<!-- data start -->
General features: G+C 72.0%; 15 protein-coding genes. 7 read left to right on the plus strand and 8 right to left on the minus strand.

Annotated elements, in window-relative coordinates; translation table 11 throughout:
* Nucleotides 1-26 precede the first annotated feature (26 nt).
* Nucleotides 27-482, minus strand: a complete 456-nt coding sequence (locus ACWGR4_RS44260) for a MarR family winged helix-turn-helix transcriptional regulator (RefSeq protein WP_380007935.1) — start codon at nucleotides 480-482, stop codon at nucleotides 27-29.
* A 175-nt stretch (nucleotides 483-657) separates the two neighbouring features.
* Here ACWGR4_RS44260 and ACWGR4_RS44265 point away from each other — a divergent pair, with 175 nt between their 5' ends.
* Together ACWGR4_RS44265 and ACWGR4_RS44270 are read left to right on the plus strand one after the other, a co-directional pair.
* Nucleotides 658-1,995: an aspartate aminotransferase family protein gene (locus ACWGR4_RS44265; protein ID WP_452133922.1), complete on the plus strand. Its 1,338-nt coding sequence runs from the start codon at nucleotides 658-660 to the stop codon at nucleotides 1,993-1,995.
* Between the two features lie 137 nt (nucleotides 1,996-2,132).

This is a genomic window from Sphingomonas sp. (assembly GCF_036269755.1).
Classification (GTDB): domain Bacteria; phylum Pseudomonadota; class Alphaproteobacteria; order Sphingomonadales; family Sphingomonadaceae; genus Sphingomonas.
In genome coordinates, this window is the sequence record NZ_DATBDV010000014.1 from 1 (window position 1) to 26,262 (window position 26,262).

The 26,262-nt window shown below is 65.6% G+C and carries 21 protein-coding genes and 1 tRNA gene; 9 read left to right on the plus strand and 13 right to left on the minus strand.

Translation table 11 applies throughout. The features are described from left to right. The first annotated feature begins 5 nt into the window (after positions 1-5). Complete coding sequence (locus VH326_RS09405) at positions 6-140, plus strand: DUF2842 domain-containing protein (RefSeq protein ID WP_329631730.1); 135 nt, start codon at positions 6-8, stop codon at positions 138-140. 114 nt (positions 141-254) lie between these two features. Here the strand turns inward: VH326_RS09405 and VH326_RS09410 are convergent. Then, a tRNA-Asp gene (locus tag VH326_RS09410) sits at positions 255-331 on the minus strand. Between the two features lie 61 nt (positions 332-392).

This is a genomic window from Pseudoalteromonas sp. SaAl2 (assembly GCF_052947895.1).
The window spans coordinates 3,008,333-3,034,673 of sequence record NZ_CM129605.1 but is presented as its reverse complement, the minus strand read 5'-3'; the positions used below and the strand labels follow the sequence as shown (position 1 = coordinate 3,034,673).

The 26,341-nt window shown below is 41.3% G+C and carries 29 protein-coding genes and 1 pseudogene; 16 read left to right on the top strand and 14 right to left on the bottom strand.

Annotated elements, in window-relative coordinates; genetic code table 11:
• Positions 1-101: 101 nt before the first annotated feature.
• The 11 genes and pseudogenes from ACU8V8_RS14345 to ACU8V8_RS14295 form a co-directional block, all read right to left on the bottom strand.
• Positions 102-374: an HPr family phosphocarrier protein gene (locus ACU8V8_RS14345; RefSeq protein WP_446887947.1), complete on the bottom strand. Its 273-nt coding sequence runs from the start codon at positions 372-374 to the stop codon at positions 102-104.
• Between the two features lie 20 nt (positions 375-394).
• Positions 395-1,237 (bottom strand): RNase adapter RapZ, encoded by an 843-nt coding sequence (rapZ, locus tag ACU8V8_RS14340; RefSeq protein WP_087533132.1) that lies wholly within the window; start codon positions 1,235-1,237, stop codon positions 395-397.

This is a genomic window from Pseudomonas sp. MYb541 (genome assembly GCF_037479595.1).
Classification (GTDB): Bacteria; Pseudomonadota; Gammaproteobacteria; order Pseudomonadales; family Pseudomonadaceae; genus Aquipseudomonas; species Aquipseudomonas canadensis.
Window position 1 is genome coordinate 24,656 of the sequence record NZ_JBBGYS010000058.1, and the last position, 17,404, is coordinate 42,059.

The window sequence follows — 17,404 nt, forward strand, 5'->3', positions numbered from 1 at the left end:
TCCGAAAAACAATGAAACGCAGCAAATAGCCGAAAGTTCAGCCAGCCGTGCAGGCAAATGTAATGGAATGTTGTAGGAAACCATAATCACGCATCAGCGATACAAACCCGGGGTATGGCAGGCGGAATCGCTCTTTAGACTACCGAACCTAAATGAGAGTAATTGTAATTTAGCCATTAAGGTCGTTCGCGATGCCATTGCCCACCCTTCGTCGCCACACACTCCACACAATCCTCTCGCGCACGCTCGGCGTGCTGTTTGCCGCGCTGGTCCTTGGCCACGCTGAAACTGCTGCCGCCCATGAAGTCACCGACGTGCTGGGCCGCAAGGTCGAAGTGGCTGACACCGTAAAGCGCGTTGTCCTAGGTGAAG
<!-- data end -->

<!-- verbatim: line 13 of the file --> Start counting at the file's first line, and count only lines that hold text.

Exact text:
The 26,262-nt window shown below is 65.6% G+C and carries 21 protein-coding genes and 1 tRNA gene; 9 read left to right on the plus strand and 13 right to left on the minus strand.